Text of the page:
When they became aware that no loan funds were forthcoming, Cochran and Ellzey declined to refund any of the farmers' advance fees.3 Two farmers testified that, in response to their pleas for Ellzey to obtain their loan money, Ellzey advised them to forget about him (Ellzey), that the farmers' advance money was spent, and that Ellzey wanted nothing further to do with them. As a consequence of their dealing with Cochran and Ellzey, several farmers lost their farms, one suffered a stroke and his wife suffered a heart attack.


Following their convictions by a jury on all counts, both Cochran and Ellzey appeal.



We first consider the defendants' claims that their convictions are not supported by sufficient evidence on either the conspiracy or substantive counts of the indictment. To that end, Cochran denies that the record discloses any intent to defraud farmers who paid him advance or percentage fees for legitimate work. He claims that once the loan commitments were in place his work was complete, notwithstanding the absence of actual loan funds. Cochran also denies conspiring with Ellzey to defraud anyone. He claims that his only bond with Ellzey was their shared belief in the legitimacy of Jones as a lender. Similarly, Ellzey testified that there was no conspiracy to defraud, that his business was independent from Cochran's, and that his involvement with Cochran and Cochran's clients was limited to a relatively small number of transactions based on a legitimate belief that Jones would fund the loans submitted by Cochran to Ellzey on what was essentially a co-brokerage basis. Moreover, Ellzey contends that since he was unaware of the percentage fee amendment, he could not have participated in a conspiracy to defraud. Ellzey also contends that the notion that he was an aider or abettor is erroneous given that his involvement in any of the substantive charges is limited to having issued commitment letters based on a legitimate belief that funds would be forthcoming from Jones.


In a criminal case the standard of review for claims of insufficient evidence is "whether, after viewing the evidence in the light most favorable to the prosecution, any rational trier of fact could have found the essential elements of the crime beyond a reasonable doubt." Jackson v. Virginia, 443 U.S. 307, 319, 99 S.Ct. 2781, 2789, 61 L.Ed.2d 560 (1979). Moreover, circumstantial evidence alone is sufficient to sustain a conviction and such evidence need not "remove every reasonable hypothesis except that of guilt." United States v. Stone, 748 F.2d 361, 363 (6th Cir.1984). We have clearly indicated that we "will reverse a judgment for insufficiency of evidence only if th[e] judgment is not supported by substantial and competent evidence upon the record as a whole, and that this rule applies whether the evidence is direct or wholly circumstantial." Id. at 363.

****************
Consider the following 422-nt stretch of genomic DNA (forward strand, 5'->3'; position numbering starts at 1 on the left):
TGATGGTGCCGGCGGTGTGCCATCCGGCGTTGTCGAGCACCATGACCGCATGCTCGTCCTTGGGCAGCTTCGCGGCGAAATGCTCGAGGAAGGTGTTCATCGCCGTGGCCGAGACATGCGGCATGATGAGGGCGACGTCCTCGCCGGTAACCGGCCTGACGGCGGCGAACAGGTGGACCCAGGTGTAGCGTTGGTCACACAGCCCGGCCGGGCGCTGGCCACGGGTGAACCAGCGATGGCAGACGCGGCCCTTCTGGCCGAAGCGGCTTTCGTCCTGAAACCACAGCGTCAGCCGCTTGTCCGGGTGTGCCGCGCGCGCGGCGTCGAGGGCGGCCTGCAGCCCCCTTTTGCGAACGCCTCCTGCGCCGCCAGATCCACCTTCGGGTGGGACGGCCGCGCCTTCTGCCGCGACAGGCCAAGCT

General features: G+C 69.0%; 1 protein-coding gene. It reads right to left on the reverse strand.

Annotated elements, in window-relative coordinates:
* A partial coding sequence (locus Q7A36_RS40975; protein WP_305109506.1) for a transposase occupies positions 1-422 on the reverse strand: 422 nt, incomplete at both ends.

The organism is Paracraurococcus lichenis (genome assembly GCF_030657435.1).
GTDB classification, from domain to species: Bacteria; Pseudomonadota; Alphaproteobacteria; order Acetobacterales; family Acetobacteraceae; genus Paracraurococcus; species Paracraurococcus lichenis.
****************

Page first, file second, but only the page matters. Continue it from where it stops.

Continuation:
With respect to the conspiracy charge, we have recognized that the government need not prove a formal agreement to establish the existence of a conspiracy to violate federal law and that a tacit or mutual understanding among the parties will suffice. United States v. Bavers, 787 F.2d 1022, 1026 (6th Cir.1985). Moreover, "[a] conspiracy may be inferred from circumstantial evidence that can reasonably be interpreted as participation in the common plan." Id. at 1026 (citations omitted). In this case, the record contains ample evidence from which to reasonably infer the existence of a tacit or mutual understanding between Cochran and Ellzey to engage in a common plan to defraud farmers. According to Cochran, he was first introduced to Ellzey when Cochran himself was trying to stave off foreclosure on his farm. Ellzey referred Cochran to Summers, a man who agreed to lend Cochran and others sufficient money to protect their farms. Over a period of three years Cochran allegedly paid Summers over twenty-five thousand dollars but never received the funds he sought to borrow. Yet, rather than distancing himself from Ellzey or Ellzey's business contacts, Cochran subsequently agreed to funnel loan applications of other unsuspecting, needy farmers to Ellzey on the belief that Ellzey had authority to broker funds for Jones. Jones, like Summers, never provided the promised funds.


Numerous defrauded farmers testified as to the modus operandi of Cochran and Ellzey, as has been previously described. Cochran and Ellzey seek to negate any intent to defraud by professing reliance on the legitimacy of Jones as a lender. Yet, the record shows that well after October 1984, when Ellzey deemed his relationship with Jones to be over, Ellzey continued to send lulling letters to the farmers to appease their anxiety over their tardy loans. The letters suggested that the farmers' loans were forthcoming. Although the farmers believed that their loan applications were being submitted to legitimate lenders, the record disclosed that Cochran submitted their loan applications to J.T.E. or reported that the application had been reviewed and/or rejected by Midland Marketing or Perry Temple of Temple Mortgage Company. The record disclosed that Midland Marketing was a non-existent entity created by Cochran and that at the time of his alleged review of loan applications, Perry Temple was dead. The record also disclosed that the D.C. office stocked Temple Mortgage Company "turn-down" letters that were sent out notwithstanding the fact that Temple was dead. Even when it became clear that Jones's money was not forthcoming, neither Cochran nor Ellzey returned any advance fees, with the exception of one $3,500 fee, to the farmers. Those farmers that persisted in their efforts to obtain a refund or loan through Cochran and Ellzey were rebuffed and advised that their advance money was gone and that no further efforts would be extended on their behalf.


Based on all of the foregoing facts, we conclude that a rational trier of fact, viewing the evidence most favorably to the government could have found the essential elements of a conspiracy between Cochran and Ellzey to defraud farmers and of various criminal acts charged in furtherance of the conspiracy. The fact that the government relies on circumstantial evidence indicative of a tacit understanding between Cochran and Ellzey to defraud the farmers is by no means fatal to its case. Accordingly, we find the evidence sufficient to sustain the convictions of both Cochran and Ellzey.